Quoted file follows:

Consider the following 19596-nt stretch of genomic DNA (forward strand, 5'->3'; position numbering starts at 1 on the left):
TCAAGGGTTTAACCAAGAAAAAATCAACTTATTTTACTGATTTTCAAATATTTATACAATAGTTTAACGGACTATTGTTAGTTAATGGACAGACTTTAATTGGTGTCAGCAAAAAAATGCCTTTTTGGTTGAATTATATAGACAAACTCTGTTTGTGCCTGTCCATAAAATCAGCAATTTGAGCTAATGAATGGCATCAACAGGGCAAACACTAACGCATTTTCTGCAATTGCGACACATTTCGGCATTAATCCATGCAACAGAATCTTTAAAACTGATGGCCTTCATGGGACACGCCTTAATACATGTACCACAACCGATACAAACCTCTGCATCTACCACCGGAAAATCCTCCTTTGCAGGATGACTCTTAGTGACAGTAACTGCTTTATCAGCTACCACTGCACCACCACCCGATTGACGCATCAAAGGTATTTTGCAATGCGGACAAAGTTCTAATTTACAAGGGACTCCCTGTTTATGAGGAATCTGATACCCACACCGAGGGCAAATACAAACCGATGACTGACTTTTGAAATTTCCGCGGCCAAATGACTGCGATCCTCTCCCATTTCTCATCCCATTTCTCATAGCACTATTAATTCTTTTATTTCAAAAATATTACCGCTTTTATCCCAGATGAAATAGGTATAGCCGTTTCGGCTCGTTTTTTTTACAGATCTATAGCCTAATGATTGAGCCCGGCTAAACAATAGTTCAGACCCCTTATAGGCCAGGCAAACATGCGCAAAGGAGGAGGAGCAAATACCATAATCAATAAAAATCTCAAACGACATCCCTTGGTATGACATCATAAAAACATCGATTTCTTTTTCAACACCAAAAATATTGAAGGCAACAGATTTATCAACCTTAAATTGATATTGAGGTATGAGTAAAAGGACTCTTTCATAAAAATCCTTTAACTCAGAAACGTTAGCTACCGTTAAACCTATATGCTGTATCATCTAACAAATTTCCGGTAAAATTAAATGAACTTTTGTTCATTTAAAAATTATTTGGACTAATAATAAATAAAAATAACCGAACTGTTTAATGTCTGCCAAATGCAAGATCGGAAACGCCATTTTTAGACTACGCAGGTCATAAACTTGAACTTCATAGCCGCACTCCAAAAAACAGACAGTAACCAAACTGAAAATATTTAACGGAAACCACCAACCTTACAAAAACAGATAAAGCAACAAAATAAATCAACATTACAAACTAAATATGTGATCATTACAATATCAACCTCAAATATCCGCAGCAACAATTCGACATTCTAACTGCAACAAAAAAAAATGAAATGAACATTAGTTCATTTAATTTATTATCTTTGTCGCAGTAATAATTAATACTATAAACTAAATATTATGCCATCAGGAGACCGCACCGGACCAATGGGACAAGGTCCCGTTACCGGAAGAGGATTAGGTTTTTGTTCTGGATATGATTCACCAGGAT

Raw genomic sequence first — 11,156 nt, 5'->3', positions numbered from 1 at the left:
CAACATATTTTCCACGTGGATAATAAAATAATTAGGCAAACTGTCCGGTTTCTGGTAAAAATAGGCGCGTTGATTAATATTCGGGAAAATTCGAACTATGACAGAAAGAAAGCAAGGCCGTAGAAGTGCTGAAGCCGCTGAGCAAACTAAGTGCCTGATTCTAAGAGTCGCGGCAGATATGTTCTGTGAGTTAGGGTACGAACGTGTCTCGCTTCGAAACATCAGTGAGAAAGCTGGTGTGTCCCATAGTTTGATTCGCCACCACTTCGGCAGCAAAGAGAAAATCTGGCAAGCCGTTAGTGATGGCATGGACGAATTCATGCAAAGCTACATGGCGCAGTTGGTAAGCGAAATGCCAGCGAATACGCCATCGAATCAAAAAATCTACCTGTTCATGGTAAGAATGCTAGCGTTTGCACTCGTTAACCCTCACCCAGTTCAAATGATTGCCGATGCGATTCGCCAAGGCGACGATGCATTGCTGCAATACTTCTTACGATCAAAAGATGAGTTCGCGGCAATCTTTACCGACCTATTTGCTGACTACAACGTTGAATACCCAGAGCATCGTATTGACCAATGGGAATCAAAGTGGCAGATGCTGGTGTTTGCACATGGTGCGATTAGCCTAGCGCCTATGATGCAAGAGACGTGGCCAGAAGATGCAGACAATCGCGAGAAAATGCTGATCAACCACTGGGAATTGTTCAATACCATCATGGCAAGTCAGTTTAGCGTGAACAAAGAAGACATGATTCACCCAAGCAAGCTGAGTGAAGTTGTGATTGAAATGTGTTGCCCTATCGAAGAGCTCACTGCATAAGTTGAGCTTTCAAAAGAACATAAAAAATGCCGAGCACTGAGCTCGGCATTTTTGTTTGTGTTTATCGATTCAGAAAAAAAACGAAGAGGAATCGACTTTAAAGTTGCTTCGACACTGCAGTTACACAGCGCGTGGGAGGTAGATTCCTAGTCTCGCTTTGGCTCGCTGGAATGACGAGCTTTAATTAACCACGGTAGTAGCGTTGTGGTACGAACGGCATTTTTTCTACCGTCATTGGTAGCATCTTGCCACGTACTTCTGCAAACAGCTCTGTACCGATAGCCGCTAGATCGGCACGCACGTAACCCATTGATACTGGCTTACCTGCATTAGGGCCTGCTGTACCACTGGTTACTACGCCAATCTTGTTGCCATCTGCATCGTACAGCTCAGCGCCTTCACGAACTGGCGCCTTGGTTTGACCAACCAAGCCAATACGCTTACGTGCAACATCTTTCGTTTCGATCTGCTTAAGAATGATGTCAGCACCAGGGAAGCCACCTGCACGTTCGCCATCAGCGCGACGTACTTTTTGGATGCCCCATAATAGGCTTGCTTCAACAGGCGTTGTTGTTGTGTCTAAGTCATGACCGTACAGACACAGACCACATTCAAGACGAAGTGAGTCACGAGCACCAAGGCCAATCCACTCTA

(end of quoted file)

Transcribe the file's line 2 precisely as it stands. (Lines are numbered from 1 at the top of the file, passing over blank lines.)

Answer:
TCAAGGGTTTAACCAAGAAAAAATCAACTTATTTTACTGATTTTCAAATATTTATACAATAGTTTAACGGACTATTGTTAGTTAATGGACAGACTTTAATTGGTGTCAGCAAAAAAATGCCTTTTTGGTTGAATTATATAGACAAACTCTGTTTGTGCCTGTCCATAAAATCAGCAATTTGAGCTAATGAATGGCATCAACAGGGCAAACACTAACGCATTTTCTGCAATTGCGACACATTTCGGCATTAATCCATGCAACAGAATCTTTAAAACTGATGGCCTTCATGGGACACGCCTTAATACATGTACCACAACCGATACAAACCTCTGCATCTACCACCGGAAAATCCTCCTTTGCAGGATGACTCTTAGTGACAGTAACTGCTTTATCAGCTACCACTGCACCACCACCCGATTGACGCATCAAAGGTATTTTGCAATGCGGACAAAGTTCTAATTTACAAGGGACTCCCTGTTTATGAGGAATCTGATACCCACACCGAGGGCAAATACAAACCGATGACTGACTTTTGAAATTTCCGCGGCCAAATGACTGCGATCCTCTCCCATTTCTCATCCCATTTCTCATAGCACTATTAATTCTTTTATTTCAAAAATATTACCGCTTTTATCCCAGATGAAATAGGTATAGCCGTTTCGGCTCGTTTTTTTTACAGATCTATAGCCTAATGATTGAGCCCGGCTAAACAATAGTTCAGACCCCTTATAGGCCAGGCAAACATGCGCAAAGGAGGAGGAGCAAATACCATAATCAATAAAAATCTCAAACGACATCCCTTGGTATGACATCATAAAAACATCGATTTCTTTTTCAACACCAAAAATATTGAAGGCAACAGATTTATCAACCTTAAATTGATATTGAGGTATGAGTAAAAGGACTCTTTCATAAAAATCCTTTAACTCAGAAACGTTAGCTACCGTTAAACCTATATGCTGTATCATCTAACAAATTTCCGGTAAAATTAAATGAACTTTTGTTCATTTAAAAATTATTTGGACTAATAATAAATAAAAATAACCGAACTGTTTAATGTCTGCCAAATGCAAGATCGGAAACGCCATTTTTAGACTACGCAGGTCATAAACTTGAACTTCATAGCCGCACTCCAAAAAACAGACAGTAACCAAACTGAAAATATTTAACGGAAACCACCAACCTTACAAAAACAGATAAAGCAACAAAATAAATCAACATTACAAACTAAATATGTGATCATTACAATATCAACCTCAAATATCCGCAGCAACAATTCGACATTCTAACTGCAACAAAAAAAAATGAAATGAACATTAGTTCATTTAATTTATTATCTTTGTCGCAGTAATAATTAATACTATAAACTAAATATTATGCCATCAGGAGACCGCACCGGACCAATGGGACAAGGTCCCGTTACCGGAAGAGGATTAGGTTTTTGTTCTGGATATGATTCACCAGGAT